Laura Rock's fiction has appeared in Canadian journals including The New Quarterly, The Antigonish Review, The Dalhousie Review and U of T Magazine online, winning several awards. She has also published essays and poetry. A graduate of the University of Toronto (BA) and Syracuse University (MA), Rock was born and raised in the United States and later immigrated to Canada. She lives with her husband and four children in Lakefield, Ontario, where she teaches college communications and is finishing her first short story collection.
Second Prize: Seán Ó Faoláin Competition
The spells began as Dale was preparing for her breakthrough performance and also worrying about running into that man. For almost a year he’d been surprising her with pretty trifles left at the door—French soaps in the form of shooting stars; Belgian chocolate trapeze artists swinging across an edible tableau; a German doll that would dance with a few turns of the key in her back. As the company’s prima contortionist, Dale was accustomed to receiving flowers, of course – on average, half a dozen men ordered roses in the afterglow of her intimate, impossible shows, each thinking himself a romantic genius – but the rabid fan sent African violets, one pot at a time.
Every delivery claimed space on the windowsill and added new colour to the white apartment, where nothing had lived with Dale and Derek before now. The plants reminded Dale of her mother. She had filled their house with greenery, mostly big-leaf tropicals, light-hogs vying for the windows. As a young girl, Dale observed the outside world through perpetually dewy glass; it was like growing up inside a terrarium. Cradling an offering of Saintpaulia inconspicua, she inhaled the smell of dank earth and was home.
About the special performance, Dale had been told two nights ago that recruiters from the Cirque – that Cirque, top of the top – would be coming to watch her. Insiders, people who no longer took calls from Derek but still liked her, whispered this news in her ear while she sat for dress-rehearsal makeup. Dale turned her head in surprise, and the bustling stage-set tilted. Sound crews, spotlights, ropes slung in braids, and the costume lady pushing her rack of clothes all slipped sideways. Dale’s vision cleared almost immediately, but her nervous system had been whirring and beeping ever since.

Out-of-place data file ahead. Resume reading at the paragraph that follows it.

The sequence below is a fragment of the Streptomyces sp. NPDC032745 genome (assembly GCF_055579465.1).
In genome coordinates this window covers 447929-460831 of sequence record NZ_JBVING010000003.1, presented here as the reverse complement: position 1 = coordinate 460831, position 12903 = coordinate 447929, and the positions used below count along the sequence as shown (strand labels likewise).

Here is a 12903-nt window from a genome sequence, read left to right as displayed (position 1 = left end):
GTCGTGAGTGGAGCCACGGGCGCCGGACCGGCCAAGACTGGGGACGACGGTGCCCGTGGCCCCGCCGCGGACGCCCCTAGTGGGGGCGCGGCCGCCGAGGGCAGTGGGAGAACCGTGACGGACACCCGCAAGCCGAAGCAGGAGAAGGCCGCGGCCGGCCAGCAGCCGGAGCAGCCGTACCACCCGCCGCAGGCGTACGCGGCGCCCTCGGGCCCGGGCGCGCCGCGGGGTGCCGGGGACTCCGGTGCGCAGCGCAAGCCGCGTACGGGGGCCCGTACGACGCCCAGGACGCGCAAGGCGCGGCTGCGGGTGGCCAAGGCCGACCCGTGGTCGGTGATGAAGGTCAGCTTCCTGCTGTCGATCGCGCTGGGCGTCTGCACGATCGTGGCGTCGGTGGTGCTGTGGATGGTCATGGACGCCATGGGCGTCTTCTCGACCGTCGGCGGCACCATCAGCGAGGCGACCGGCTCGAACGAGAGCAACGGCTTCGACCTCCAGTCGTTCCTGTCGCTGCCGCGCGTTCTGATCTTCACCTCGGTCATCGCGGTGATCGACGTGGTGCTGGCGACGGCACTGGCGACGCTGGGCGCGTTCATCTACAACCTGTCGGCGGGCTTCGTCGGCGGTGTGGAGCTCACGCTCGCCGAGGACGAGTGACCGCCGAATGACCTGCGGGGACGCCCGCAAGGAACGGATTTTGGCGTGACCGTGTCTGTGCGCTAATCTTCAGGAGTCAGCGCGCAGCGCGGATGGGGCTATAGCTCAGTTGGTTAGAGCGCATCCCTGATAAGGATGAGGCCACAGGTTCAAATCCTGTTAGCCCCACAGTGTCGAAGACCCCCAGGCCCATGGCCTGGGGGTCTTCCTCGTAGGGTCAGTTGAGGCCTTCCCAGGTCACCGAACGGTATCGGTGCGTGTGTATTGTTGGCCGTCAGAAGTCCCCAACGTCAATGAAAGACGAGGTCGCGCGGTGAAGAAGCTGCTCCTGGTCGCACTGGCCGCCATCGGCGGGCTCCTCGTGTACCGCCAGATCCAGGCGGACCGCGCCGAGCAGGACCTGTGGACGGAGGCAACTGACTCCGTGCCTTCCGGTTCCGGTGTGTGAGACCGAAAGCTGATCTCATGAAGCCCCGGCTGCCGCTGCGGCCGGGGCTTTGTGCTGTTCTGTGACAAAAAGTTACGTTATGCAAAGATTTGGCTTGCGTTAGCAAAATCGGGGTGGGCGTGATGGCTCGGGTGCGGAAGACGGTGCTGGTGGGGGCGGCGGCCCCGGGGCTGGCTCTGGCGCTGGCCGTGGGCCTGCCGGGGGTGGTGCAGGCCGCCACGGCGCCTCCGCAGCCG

Derek made soothing teas and drew bubble-baths, but she refused to relax. There was so much to do. It wasn’t enough that she could fold herself like origami and squeeze into a clear acrylic cube not much bigger than carry-on luggage. She couldn’t rely on her storied ability to dislocate shoulders and hips at will. A snake unhinges its jaw in order to consume larger prey, but that doesn’t make it anything more than a mildly interesting freak. No, she needed to rebuild her act completely, starting with the brand.
Dale ran through new stage names as if testing ring-tones. 'Clarissa LaRose', the persona she’d adopted when Derek discovered her as a teenaged gymnast, was so over.
“Mi-mi-mi Mirandella, Mirella,” Dale sang, trilling her r’s. She stood on one foot and pulled the other over her head. In her flesh-coloured unitard, she was a living anatomy lesson. Not one centimetre of her body was soft, yet she had the gift of making bones dissolve. Her malleability was a kind of softness.
“La-la-la Lacrimosa, Milagrosa—no, that sounds fat.”
Derek scribbled on a notepad. His graying shoulder-length curls bobbed as he jiggled his crossed leg.
“What’s wrong with the status quo?” he said. “Ditch Clarissa, you’ve got zero name recognition. I’m fond of Clarissa.”
“Just fond? Not in love with?” Dale shook her ponytail at him, which caused the room to wobble. She dropped her foot and everything settled, but it felt temporary. Could the problem be the azure-tinted contacts she’d just purchased? She was tired of plain brown eyes and much preferred the startling intensity of her new irises. “This is the last possible moment to change. Once I’m in the big leagues, it’s too late. Sorpresa, Spiritessa,” she said, “La Vida, La Viva, La Veda—”
“Dale,” Derek murmured. He moved behind her, rubbing her shoulders.
“What?” Dale leaned into his teddy-bear torso and tipped her head back, then wished she hadn’t. She gripped his arms around her waist until the dizziness passed.
“Dale. What about Dale?”
“Totally inappropriate.” She stepped clear of him. “Even you can see that.” Dale didn’t mean to snap—so unlike the early days, when she was Derek’s adoring puppet-in-a-box. But what a pain he’d been lately, arguing about every clause in her contracts, alienating executives who only wanted more of her. He said, “I’m protecting your interests,” as if the company was some kind of enemy. “Trust me,” he always said.
Derek pointed both index fingers at her, thumbs up. “It’s the name your mother gave you. I’m just saying.”
Dale touched the vial that dangled from her necklace. She wore it at all times except during shows, when the relic ashes of her mother posed a lethal hazard. She strived for a case-closed tone. “Mama understands that I have to change my name. An artist knows, in here,” she said, tapping her chest.